Physicists like Paul Dirac were aware of the shortcomings, but put them on hold for now and hoped to be able to solve them later. “He expected developments in theory that would put these problems in a whole new light. It would be a waste of effort to worry too much about it, especially since we get along very well in practice without solving it. ”(Bell, 241) But it turned out completely differently. Instead of later looking for a solution that would convince everyone, since then the mathematical formulas have been accepted and their meaning has not been explained. It should be sufficient if your results agree with the measurement results. All further questions are declared superfluous. Is that lazy thinking, a self-righteous conservatism that shies away from any kind of subversion, or a reasonable modesty that is aware of the limits of human thought and has learned to accept them?

In its theory, quantum physics can only describe spaces of possibility (manifolds of possibilities), although, as in classical physics, only that which is actually given at the moment of measurement can be measured and recorded. At the same time, it is a hitherto unknown type of possibility: the possibilities that are differentiated from quantum physics are not independent of one another, but rather interlinked. As possibilities, they form a peculiar totality that is comparable to a living organism, and yet never shows itself as a whole, but always only in individual events, the inner connection of which remains hidden in the realm of possibilities and can only be opened up indirectly. Describing this even reasonably clearly and finding an explanation for it is an unusual challenge for a science that is hardly prepared for it at all. Since its beginnings with the Sumerians and Greek antiquity, western science has been oriented towards the primacy of the real and draws a clear dividing line from everything dark and uncertain, for which it sees myth and religion as responsible and delimits it as unscientific. To date, she has not found a convincing approach as to how the transition from the possible to the real comes about. Instead, since the Copenhagen Interpretation, most quantum mechanics have consistently spoken of the collapse of the wave function. Since the wave function describes the probability distribution of the measurement results, the collapse of the possibility into reality is meant. (If the word ‘collapse’ sounds too harsh for you, you speak of decoherence ’. The quantum systems only behave coherently in the mode of possibility and turn into decoherence when transitioning into reality).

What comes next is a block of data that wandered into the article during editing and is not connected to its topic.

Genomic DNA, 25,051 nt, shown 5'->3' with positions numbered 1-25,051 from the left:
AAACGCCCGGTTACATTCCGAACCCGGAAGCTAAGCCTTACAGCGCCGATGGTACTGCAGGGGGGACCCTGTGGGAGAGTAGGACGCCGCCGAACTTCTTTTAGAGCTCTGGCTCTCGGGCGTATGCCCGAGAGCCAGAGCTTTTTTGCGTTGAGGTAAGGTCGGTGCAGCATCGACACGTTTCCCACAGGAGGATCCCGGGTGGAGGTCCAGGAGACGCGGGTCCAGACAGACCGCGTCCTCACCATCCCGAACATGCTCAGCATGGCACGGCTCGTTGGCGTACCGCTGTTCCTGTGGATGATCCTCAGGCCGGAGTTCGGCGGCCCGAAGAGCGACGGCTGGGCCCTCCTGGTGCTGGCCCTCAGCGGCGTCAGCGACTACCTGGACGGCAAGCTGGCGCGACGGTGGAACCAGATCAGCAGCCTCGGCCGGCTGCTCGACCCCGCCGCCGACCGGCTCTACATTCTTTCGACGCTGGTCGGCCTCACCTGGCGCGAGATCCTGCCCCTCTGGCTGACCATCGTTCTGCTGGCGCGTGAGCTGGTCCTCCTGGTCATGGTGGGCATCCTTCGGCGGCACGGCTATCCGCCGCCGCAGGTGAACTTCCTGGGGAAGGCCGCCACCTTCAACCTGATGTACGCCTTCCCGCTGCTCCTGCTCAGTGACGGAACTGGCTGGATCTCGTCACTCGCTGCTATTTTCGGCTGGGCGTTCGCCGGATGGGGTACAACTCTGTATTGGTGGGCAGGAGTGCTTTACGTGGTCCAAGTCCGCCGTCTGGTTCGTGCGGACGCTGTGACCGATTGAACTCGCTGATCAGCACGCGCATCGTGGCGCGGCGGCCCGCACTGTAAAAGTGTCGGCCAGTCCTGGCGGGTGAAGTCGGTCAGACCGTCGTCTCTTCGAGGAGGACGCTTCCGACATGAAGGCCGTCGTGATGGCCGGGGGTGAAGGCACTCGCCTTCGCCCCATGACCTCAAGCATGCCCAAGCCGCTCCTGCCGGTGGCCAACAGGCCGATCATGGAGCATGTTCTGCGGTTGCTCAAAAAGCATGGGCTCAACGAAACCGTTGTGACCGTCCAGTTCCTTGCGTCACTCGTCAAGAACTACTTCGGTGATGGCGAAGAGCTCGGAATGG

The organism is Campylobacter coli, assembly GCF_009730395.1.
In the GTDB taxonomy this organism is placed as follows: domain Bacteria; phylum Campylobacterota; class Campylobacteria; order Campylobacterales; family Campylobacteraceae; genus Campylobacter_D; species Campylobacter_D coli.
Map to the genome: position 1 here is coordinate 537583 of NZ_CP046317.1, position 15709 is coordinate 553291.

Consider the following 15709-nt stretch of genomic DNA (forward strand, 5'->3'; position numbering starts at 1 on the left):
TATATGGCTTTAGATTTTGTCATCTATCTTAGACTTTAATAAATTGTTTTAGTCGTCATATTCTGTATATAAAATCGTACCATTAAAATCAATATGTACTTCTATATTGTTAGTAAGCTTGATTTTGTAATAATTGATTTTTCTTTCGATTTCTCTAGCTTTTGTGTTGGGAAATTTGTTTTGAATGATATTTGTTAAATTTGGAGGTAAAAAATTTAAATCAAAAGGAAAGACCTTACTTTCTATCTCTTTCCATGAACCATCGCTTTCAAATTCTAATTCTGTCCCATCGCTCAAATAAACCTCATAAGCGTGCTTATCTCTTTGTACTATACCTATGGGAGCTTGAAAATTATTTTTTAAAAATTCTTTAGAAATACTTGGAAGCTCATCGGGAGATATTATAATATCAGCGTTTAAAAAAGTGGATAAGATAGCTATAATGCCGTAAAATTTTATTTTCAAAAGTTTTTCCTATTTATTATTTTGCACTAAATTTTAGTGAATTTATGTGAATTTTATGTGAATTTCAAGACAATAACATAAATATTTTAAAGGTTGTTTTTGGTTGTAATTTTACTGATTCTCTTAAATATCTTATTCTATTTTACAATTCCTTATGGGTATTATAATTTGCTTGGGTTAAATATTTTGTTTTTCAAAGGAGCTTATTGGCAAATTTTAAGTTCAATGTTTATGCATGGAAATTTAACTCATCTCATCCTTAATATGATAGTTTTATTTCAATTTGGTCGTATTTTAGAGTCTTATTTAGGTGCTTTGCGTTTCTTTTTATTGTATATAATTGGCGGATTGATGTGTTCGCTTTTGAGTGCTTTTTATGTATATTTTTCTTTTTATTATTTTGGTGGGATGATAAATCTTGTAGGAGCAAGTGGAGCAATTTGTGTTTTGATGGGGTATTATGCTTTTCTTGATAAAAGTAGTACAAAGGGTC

What happens in the collapse? Here, most quantum physicists agree with Wittgenstein: "What you can't talk about, you have to be silent about it." (TLP 7). There is no time course of the collapse. It takes place simultaneously at all points of the wave function. Bell puts it in the dry language of quantum physics: “One of the apparent non-localities in quantum mechanics is the instantaneous collapse of the wave function during the measurement that takes place everywhere in space. (Bell, 58) In the following section I would like to show that there is, however, a subtext of philosophical convictions. Precisely because he was not talked about, he has shaped and narrowed the development of quantum physics in a hidden way. This is to be done at four stages in the history of quantum physics: